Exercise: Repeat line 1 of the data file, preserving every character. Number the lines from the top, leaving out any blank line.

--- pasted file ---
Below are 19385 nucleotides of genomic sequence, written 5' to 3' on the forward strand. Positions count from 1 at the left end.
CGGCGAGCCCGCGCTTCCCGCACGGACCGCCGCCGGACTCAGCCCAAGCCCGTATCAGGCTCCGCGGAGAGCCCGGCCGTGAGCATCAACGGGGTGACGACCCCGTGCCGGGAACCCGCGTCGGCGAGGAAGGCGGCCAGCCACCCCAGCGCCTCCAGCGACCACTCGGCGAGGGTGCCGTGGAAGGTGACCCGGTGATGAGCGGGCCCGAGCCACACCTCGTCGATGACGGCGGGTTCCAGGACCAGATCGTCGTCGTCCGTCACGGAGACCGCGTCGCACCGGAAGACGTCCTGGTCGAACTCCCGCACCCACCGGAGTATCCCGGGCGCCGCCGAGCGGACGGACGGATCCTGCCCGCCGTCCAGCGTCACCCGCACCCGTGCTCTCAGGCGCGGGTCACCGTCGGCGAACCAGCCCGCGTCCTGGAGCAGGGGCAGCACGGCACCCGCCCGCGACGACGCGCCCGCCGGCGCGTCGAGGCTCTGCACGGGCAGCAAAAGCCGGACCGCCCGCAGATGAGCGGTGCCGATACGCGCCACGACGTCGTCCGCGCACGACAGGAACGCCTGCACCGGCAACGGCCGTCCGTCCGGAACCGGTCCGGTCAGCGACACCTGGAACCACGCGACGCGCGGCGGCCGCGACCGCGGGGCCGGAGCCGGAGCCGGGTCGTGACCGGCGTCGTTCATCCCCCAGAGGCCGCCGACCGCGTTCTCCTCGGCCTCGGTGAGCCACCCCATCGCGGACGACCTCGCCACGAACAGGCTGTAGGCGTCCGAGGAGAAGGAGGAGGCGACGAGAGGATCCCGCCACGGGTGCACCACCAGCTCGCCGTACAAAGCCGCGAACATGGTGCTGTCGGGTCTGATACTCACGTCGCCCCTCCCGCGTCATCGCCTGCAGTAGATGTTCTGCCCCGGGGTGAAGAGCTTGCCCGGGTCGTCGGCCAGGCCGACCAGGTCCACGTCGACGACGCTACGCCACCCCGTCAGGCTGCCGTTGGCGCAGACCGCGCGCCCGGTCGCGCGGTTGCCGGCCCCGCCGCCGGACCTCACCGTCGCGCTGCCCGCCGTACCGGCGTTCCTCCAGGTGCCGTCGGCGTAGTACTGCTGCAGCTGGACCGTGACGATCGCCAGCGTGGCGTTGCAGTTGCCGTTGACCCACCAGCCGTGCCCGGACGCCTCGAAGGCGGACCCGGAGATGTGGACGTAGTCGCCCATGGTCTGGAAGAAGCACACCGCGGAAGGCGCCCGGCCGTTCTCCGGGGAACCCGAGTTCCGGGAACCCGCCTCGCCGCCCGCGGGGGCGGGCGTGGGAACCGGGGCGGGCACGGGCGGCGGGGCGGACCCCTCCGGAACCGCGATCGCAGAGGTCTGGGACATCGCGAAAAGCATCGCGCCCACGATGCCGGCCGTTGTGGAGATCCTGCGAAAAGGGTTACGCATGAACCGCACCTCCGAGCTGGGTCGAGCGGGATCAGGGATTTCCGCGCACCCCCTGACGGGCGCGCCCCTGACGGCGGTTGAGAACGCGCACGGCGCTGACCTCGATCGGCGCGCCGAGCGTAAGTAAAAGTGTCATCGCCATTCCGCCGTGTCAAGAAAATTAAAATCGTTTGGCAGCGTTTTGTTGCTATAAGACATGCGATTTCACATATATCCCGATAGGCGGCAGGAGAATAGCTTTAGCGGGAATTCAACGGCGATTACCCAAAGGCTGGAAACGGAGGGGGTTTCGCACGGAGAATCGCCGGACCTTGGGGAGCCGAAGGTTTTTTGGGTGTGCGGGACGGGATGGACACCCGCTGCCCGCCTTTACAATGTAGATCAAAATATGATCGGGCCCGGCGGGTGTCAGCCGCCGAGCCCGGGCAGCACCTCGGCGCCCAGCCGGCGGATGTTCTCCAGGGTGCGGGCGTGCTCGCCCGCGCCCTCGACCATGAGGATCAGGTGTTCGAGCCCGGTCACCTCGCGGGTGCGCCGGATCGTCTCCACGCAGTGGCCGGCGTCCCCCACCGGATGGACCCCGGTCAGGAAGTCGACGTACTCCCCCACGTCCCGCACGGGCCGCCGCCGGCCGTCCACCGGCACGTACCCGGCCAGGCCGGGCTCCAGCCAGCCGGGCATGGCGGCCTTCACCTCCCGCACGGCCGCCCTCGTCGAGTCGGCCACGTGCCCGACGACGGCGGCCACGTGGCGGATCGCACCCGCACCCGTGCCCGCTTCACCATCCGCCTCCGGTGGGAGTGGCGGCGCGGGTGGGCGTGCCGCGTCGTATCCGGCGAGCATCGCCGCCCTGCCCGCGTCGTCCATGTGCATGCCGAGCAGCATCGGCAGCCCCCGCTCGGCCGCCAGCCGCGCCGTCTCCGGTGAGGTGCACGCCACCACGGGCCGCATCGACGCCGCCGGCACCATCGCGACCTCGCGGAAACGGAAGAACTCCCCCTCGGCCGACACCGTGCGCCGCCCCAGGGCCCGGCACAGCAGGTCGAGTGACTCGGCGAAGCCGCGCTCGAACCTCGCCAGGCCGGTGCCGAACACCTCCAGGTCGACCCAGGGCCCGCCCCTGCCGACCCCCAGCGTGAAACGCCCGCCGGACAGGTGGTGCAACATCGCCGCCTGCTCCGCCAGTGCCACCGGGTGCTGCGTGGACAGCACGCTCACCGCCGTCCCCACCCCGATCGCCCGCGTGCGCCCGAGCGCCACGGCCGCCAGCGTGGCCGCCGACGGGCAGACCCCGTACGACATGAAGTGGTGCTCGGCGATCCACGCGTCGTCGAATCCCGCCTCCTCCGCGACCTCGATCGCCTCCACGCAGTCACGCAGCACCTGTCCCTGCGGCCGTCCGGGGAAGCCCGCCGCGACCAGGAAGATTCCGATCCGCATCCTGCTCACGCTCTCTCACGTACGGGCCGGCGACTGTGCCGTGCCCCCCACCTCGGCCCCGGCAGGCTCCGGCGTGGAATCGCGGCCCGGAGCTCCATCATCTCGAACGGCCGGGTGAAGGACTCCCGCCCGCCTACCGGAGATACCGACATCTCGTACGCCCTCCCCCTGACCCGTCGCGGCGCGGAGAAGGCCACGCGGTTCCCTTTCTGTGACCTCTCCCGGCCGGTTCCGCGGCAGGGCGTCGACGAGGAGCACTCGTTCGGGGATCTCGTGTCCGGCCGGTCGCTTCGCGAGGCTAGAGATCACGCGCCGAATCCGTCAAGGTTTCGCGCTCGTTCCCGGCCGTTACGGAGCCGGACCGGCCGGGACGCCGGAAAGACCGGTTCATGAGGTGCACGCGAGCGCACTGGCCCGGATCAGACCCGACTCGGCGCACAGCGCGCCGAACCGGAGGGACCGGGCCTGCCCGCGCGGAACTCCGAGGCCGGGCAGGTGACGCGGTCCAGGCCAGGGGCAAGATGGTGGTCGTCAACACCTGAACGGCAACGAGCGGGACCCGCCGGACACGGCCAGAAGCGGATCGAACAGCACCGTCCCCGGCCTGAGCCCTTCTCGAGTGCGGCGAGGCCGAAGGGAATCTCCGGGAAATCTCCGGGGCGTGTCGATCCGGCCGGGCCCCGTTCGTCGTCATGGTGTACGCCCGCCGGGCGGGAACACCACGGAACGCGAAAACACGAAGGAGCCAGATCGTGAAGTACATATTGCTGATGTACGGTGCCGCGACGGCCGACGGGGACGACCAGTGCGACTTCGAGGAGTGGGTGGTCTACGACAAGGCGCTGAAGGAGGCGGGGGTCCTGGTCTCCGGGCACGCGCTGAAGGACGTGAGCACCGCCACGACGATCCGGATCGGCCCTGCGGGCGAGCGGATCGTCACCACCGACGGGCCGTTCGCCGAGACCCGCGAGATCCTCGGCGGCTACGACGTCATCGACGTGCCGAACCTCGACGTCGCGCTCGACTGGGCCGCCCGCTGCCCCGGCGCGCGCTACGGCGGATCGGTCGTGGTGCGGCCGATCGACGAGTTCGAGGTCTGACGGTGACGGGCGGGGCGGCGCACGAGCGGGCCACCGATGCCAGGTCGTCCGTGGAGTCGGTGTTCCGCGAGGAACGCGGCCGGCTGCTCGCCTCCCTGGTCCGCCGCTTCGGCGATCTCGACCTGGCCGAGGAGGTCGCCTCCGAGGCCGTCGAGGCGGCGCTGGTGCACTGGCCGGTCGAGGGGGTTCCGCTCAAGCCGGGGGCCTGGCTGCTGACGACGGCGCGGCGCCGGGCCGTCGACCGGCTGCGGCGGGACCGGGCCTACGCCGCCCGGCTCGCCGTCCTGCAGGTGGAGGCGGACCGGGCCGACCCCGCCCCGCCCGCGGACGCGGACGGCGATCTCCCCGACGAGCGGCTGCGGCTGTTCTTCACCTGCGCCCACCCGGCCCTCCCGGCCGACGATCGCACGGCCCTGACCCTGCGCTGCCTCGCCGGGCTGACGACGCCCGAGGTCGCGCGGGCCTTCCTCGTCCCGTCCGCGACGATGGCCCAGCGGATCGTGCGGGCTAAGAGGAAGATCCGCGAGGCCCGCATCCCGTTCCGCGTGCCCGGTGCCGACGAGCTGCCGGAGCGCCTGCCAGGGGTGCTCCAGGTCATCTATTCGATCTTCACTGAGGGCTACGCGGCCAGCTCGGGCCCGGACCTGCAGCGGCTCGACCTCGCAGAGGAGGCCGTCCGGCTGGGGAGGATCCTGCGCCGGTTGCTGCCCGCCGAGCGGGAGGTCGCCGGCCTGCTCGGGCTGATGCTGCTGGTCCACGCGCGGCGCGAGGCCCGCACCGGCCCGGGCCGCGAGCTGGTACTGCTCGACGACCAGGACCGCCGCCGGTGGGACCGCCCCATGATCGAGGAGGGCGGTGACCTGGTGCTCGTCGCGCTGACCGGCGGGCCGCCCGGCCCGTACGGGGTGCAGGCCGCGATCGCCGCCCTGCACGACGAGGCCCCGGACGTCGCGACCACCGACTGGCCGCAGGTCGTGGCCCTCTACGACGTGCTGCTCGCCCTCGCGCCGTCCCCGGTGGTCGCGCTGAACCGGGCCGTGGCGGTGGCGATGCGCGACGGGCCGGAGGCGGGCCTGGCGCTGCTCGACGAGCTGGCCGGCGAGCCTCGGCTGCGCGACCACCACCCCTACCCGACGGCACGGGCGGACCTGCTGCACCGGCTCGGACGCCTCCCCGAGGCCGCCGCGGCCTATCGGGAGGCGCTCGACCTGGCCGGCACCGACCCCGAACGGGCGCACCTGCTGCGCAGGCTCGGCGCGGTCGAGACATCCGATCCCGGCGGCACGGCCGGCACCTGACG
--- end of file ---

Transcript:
Below are 19385 nucleotides of genomic sequence, written 5' to 3' on the forward strand. Positions count from 1 at the left end.